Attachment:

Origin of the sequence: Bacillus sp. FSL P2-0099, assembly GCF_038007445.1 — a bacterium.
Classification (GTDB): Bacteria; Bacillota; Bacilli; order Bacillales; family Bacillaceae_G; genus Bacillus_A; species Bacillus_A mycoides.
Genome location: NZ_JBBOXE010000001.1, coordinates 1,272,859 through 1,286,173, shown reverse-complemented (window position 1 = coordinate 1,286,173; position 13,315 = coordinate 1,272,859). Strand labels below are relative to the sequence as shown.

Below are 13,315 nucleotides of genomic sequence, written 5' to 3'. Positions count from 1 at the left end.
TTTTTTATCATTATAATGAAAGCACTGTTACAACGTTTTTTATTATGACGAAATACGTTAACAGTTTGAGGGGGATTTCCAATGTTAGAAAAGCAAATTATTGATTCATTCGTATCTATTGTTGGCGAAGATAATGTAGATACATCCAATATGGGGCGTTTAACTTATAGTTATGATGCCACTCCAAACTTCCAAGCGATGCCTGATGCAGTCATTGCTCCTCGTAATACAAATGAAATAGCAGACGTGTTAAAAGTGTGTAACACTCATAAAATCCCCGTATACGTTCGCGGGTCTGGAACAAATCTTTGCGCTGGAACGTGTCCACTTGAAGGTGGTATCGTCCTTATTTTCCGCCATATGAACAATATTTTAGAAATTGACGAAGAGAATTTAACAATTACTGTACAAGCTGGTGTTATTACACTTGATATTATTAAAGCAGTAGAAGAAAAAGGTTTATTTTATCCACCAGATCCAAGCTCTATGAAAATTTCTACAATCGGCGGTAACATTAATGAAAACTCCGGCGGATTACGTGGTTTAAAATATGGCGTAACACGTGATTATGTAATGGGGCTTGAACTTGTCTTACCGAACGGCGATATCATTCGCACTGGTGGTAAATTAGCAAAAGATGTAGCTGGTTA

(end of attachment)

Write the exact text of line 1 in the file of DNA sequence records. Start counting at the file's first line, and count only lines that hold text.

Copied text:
Origin of the sequence: Bacillus sp. FSL P2-0099, assembly GCF_038007445.1 — a bacterium.